Now that the 3G iphone is no longer an urban legend but impending reality and the long-awaited app store is on its way, I’ve been thinking about what kind of business opportunities await the lucky iPhone SDK developer. I don’t think we’ll be seeing a “gold rush” more like a “rush” unless you mean it more literally as in a real gold rush where everyone scurries for gold, some get lucky, while others sift sand for the rest of their days and others like Levi Strauss see the bigger picture and profit beyond the rush.
Games will no doubt be the crown jewel in terms of profiting exclusively from the iphone. I’ve been playing with jail broken apps of various sorts for a while and at the end of the day, despite how innovative and well done the ipod touch/iphone is as a gadget, you get bored. At the end of the day I mainly go back to movies and music because the content is fresh and entertaining. Games will be a strong force in the app store and the Apple people are smart in pursuing game makers ahead of the official release.
If you want a taste on the jail-broken front check out THTouch. The graphics are brilliant and more amazing when you consider that the developer doesn’t even own a mac! That being said, we’re talking about a limited market for distribution (until all ipods migrate to a touch interface) and lack of tactile controls. So you’re basically limited to card games, strategy games, action games controlled by touch gestures and/or the accelerometer, and role playing games. That being said, you get networking functionality more or less free.
The people who stand to profit are no doubt the companies with a large library of games ready to port. Unlike the rest of the gaming platforms aside from desktop pcs, the barrier to entry is shockingly low. Platforms like the PlayStation, XBox, Wii, etc. will cost you a couple hundred thousand dollars just to BUY a SDK then you’ll have to hire a developer and then share a significant chunk of your profits with whoever owns the platform and be tied to a restrictive contractual agreement. Contrast this to the fact that the price of entry to the iPhone gaming platform is to buy a mac (well under $1000 if you choose the mini), download the free SDK, and pay the $99 application fee.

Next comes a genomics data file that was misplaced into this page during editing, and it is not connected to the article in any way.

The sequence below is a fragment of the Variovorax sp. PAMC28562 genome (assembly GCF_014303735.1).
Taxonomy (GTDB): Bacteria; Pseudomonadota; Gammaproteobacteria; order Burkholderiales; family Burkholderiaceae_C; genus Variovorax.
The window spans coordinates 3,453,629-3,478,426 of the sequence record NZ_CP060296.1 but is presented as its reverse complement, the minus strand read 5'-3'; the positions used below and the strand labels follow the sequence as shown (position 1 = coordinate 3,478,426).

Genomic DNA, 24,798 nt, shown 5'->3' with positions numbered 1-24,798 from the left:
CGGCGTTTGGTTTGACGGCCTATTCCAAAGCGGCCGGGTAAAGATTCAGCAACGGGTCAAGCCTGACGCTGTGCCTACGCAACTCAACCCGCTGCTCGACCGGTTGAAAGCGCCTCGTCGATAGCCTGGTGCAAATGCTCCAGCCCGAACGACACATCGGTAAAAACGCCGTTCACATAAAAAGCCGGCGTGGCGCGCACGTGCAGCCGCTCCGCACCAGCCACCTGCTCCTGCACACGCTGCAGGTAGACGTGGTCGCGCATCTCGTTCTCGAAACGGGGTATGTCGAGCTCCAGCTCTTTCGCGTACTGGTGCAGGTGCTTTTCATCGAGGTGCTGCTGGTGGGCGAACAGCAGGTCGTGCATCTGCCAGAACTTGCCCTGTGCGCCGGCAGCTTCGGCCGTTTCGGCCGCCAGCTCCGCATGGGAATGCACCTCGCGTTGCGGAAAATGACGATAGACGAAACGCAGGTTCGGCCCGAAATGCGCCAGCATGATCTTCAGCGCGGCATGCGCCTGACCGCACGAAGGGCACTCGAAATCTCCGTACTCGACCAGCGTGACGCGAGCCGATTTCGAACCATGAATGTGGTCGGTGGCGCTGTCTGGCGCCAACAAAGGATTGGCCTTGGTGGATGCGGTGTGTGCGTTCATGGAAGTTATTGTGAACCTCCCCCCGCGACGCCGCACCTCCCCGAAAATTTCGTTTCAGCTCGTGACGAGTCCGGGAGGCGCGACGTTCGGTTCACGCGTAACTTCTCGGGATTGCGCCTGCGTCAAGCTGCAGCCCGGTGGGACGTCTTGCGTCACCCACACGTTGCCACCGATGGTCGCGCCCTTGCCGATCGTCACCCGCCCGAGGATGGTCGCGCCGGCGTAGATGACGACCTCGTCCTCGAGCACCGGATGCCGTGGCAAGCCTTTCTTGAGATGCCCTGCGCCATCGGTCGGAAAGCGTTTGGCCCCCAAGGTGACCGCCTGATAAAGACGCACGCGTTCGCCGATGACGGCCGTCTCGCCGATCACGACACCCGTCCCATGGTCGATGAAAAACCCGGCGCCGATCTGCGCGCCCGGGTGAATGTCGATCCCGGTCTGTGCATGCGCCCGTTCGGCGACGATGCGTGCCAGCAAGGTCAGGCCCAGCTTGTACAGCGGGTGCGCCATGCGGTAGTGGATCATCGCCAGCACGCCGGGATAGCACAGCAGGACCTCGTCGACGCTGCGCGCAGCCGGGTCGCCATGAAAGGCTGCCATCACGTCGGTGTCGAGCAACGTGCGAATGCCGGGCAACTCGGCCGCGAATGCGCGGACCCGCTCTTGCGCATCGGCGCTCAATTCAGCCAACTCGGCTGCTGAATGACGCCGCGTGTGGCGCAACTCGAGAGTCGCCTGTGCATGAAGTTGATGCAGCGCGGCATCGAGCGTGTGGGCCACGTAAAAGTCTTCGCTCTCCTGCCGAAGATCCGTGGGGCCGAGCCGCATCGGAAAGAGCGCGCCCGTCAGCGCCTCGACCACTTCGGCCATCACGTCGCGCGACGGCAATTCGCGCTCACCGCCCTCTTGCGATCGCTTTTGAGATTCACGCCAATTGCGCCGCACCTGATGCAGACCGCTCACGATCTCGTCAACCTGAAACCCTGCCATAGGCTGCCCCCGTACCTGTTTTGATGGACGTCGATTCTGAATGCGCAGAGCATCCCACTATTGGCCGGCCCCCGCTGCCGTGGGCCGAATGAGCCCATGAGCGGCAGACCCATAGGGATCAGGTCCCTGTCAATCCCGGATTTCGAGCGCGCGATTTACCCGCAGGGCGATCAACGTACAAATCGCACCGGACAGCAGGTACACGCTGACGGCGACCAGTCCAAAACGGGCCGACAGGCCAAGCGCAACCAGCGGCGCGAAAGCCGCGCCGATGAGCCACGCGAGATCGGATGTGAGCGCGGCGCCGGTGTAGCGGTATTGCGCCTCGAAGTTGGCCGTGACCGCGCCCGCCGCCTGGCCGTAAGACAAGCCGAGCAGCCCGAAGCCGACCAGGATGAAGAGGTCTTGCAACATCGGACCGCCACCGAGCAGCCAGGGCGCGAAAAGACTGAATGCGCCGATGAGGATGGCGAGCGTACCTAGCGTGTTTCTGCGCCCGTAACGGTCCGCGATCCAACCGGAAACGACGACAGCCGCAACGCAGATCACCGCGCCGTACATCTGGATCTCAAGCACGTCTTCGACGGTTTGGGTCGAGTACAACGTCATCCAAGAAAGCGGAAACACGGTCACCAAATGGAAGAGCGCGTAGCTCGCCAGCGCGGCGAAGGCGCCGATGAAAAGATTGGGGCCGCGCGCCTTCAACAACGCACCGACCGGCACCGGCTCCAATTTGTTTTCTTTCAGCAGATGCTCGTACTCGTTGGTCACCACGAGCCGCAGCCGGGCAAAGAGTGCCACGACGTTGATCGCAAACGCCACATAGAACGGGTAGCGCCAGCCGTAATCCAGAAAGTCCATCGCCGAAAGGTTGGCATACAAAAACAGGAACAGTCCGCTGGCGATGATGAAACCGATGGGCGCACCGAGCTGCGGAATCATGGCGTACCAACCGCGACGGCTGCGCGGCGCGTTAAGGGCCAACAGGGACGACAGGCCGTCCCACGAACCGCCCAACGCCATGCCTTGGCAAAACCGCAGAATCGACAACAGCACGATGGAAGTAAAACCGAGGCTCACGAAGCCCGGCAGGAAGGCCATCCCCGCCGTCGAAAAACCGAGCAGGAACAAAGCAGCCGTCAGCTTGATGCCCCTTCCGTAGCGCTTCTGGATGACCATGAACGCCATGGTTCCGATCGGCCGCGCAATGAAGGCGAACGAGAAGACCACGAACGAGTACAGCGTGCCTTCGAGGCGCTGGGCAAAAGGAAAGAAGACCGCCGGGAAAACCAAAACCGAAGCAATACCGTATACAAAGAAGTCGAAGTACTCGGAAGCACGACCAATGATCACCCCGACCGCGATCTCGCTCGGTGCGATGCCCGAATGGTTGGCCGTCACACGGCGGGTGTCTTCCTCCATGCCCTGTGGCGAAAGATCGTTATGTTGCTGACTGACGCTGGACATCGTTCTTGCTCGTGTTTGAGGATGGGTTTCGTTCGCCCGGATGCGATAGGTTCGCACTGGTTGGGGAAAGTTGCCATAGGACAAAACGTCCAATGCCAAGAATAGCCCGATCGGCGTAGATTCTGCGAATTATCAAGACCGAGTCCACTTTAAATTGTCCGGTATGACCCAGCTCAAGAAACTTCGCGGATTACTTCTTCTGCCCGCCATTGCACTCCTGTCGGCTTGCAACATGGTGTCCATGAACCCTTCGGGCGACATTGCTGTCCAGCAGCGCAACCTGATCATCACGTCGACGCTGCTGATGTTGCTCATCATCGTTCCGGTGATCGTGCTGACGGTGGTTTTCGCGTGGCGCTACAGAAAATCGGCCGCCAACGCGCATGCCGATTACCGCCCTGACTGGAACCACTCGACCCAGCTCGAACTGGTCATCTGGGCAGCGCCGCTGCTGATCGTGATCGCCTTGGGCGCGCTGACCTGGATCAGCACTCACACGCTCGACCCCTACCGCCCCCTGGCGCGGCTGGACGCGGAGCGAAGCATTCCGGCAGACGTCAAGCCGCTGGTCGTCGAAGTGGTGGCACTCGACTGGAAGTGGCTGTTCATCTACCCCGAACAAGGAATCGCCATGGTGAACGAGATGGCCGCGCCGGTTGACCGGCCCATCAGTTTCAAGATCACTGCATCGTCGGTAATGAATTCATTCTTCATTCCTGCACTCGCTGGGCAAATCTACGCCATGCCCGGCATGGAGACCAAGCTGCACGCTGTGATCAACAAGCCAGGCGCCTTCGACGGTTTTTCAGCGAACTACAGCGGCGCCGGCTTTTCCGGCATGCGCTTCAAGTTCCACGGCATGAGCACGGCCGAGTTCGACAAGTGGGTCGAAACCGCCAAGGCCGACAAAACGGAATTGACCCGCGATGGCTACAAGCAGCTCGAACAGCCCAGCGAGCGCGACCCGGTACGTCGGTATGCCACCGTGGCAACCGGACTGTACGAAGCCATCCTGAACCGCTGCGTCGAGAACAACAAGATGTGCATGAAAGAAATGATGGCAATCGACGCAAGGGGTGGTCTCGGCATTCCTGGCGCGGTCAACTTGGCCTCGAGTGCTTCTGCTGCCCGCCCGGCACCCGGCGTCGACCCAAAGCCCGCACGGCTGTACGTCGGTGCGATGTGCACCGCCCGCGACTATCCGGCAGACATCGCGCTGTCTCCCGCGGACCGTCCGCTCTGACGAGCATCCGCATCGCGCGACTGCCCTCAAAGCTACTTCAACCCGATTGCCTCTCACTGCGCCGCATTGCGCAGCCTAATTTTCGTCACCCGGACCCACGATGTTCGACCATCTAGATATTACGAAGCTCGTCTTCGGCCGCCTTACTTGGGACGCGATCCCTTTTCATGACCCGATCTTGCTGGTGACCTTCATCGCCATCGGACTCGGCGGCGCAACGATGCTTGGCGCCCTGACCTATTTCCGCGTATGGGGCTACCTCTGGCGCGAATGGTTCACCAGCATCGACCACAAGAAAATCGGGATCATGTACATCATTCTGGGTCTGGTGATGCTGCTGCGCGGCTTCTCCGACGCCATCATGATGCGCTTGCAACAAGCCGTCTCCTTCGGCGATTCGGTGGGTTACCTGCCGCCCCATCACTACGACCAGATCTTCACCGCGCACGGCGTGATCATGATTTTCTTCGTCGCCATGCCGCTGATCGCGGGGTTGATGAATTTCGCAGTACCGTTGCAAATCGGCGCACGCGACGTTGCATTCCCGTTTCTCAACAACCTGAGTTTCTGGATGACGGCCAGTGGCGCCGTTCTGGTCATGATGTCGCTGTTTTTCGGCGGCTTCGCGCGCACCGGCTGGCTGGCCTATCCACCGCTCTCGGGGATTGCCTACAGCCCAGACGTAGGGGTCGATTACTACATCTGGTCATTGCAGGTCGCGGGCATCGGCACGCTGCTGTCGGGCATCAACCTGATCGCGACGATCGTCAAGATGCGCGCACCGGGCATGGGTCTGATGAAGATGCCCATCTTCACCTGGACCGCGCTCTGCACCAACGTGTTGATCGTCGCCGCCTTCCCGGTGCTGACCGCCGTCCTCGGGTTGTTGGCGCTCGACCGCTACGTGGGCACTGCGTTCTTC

Most games are developed in a mixture of C, C++, C# to gain the most from close to the metal performance. Game houses with a large library could even invest in developing their own SDK tailored to the iPhone with common libraries and modules for rapid development of new titles.
We’ll have to see how it pans out but it could very well be the gateway drug for more game publishers to make games for the mac platform itself.
Web Service Accessory Apps
Social networks will probably be at the forefront of bringing native apps to the iphone, especially the smaller ones trying to dent the market. Location-based social networks in particular could potentially put themselves on the map by providing users with the “real deal” in a truly interactive offering. Location/geographic awareness and peer-to-peer networking are powerful incentives. Of course, these operations are also battery intensive so it’ll take some creativity balancing interactivity and resource consumption.